Tag Archives: Monk

Hidden Treasure in Estonia

Toward the end of my trip to Russia, Estonia and Finland this summer, I visited the more than thousand year-old walled city of Tallinn, Estonia, crowning the Toompea Hill and overlooking the Bay of Finland. It was conquered by the Danish King Waldemar II in 1219 and became a medieval merchant town and then a majestic Gothic city during the Middle Ages, known as the greatest burg in northern Europe. Subjected to Sweden and Russia in following centuries the beautiful medieval Old Town remained virtually untouched until the 19th century when a more modern Tallinn started to develop and expand below the citadel.

Tourists today are enamored by the charm of the narrow winding streets, medieval Town Hall, residential homes, churches, guild houses, and the ancient town wall preserved in more than half its length even today.

Walled Tallinn

Walled Tallinn

I spent several days wandering the lanes discovering shops with wonderful handicrafts for sale, taking pictures of ornate doorways and leaning buildings, and tasting elk soup with friends.

Doorway

Doorway

Doorway

Doorway

The last day before departing on the ferry to Helsinki, Finland, a small group of us visited a monastery at 22 Laboratooriumi Street and were greeted by the parish priest, a monk called Volodymyr Palijenko, who proudly showed us around. He presides over the Church of the Blessed Virgin With the Three Hands, which is a Ukrainian Greek Catholic Church. This Holy Mother is the protector of the innocent who have been wrongly convicted, deceived and sinned against, and there is a slot in the stone wall outside the church where people can leave a letter and the priest will pray for settlement of their problem.

Letter Slot

Letter Slot

Monastery Facade

Monastery Facade

Our group was led into the main room where worshipers gather and our guide translated for the monk who explained that this monastery also serves as a Ukrainian cultural center which showcases handmade crafts, but, little did I know, a huge and thrilling shock was awaiting me.

In my book, SHE HAD TO KNOW, the setting is in a 17th century Scottish castle that had been a monastery in medieval times, so I was curious to see if this European monastery had any similarities.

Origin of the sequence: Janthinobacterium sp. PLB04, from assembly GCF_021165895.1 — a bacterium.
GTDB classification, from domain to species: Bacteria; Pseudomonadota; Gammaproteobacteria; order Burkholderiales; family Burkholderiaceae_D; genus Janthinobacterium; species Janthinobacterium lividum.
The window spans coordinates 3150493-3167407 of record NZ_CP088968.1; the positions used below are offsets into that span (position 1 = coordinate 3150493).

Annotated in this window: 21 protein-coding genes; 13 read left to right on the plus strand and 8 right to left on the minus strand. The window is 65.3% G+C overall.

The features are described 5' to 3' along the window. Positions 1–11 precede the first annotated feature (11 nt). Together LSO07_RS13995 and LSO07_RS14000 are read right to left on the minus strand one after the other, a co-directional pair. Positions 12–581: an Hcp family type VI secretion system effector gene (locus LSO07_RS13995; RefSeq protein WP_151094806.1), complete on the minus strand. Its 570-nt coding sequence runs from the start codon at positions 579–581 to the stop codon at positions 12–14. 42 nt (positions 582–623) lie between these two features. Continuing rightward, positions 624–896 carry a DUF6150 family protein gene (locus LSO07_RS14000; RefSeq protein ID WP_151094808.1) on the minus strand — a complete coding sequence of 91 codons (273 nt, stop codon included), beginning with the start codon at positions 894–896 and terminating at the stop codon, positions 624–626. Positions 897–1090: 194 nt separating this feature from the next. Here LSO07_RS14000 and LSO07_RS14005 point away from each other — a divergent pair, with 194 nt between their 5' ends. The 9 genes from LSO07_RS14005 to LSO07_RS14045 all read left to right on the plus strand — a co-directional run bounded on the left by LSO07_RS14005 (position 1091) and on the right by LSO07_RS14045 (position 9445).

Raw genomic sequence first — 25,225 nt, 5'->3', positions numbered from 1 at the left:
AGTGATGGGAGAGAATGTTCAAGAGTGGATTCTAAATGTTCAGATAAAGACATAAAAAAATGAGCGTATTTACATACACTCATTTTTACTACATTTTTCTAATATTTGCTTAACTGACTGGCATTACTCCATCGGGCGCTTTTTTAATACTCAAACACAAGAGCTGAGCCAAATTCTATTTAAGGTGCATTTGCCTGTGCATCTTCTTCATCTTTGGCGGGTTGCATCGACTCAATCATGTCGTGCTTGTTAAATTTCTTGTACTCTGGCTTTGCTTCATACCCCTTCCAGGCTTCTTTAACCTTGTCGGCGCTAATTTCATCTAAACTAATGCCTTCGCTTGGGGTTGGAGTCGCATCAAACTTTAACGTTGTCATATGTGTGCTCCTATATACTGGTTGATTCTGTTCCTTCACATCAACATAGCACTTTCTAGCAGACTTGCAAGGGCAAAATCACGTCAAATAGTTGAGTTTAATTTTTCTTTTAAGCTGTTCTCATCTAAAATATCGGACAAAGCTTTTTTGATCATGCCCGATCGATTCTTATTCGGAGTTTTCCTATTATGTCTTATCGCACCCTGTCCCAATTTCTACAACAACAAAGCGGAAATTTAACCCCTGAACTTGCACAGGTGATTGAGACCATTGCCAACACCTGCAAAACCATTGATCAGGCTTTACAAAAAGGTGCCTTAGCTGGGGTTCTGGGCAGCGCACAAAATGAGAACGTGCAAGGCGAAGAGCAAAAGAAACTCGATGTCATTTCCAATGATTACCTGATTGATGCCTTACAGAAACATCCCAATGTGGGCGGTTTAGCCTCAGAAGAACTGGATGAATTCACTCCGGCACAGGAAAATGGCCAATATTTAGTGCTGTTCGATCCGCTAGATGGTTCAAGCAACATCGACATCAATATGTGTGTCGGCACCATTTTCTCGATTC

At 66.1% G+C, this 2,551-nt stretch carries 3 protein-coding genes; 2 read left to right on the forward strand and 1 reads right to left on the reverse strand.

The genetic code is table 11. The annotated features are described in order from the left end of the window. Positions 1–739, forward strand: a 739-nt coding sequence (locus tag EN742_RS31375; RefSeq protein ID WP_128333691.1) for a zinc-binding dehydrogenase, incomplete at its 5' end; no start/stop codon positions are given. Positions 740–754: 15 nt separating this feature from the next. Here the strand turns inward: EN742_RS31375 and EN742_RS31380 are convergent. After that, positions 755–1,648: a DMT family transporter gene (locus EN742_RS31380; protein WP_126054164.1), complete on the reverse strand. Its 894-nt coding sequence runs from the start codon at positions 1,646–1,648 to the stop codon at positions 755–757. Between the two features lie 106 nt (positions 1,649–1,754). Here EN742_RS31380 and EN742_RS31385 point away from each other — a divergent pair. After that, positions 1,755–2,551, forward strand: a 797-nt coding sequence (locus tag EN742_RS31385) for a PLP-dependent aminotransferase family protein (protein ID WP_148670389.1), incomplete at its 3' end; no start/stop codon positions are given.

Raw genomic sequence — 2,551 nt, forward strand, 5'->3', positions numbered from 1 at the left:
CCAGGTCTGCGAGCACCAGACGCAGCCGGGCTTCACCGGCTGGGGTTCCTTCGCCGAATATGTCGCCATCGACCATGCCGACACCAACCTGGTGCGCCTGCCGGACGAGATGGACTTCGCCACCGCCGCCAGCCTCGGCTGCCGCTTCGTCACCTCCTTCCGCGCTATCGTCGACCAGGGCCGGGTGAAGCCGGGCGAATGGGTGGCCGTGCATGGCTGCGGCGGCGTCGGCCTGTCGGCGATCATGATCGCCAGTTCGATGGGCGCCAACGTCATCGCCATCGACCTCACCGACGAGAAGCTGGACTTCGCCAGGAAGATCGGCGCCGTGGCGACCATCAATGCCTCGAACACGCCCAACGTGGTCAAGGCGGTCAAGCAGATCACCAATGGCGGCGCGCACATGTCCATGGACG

Monk Volodymyr walked to the back of the room in which we were gathered and I heard what sounded like chains clanking and some mechanical mechanism moving. When I turned to look back, I saw the center floor moving forward and disappearing into a pocket of space in front of the altar. In place of the floor, a huge hole was revealed. Railings went up to protect the hole and a stone stairway leading downward was visible. I couldn’t believe my eyes! I had written a similar concept in my book! I have an architect friend who assured me my floor could actually have worked the way I described, but my story was fiction. Here I was witnessing a true life floor in a monastery moving and revealing rooms below. This was like a déjà vu moment for me! And to think some of my readers thought I had a pretty vivid imagination!

Plain Floor

Plain Floor

Railing up

Railing up

Steps Downward

Steps Downward

Our group was then led through the monk’s workshops where wooden toys and paper and books were made and hand decorated Ukrainian eggs and icons were painted and displayed. We were led up and down narrow spiral stairs (like in my book) with tiny windows to light the way and eventually out into the courtyard. This place was so like my book, I had the shivers! I’ll never forget this experience as long as I live.

Spiral Stairway

Spiral Stairway

Ukrainian Eggs

Ukrainian Eggs

Did I say I’ll never forget this experience as long as I live? Have you ever had a déjà vu moment concerning a setting in your book? I’d love to know. (Note: click on photos to enlarge).

 

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Writing Laughter for Hard Times

~Sia McKye~

 

Laughter isn’t just the best medicine — it’s life’s saving grace.

 

Laughter is the ultimate stress buster during hard times. When times are rough, people need something to de-stress their life and lighten the load-even if it’s only for a short time. I think this is why during the 1930’s, during the Great Depression and as Europe was gearing up for WWII, some of the greatest comedy teams were born: Marx Brothers, The Three Stooges, and Laurel and Hardy. Abbot and Costello were popular on radio. Remember, during this time period, radio shows were the main form of entertainment. The movies of the time featured a variety of comedies, from silly slapstick to romantic comedies.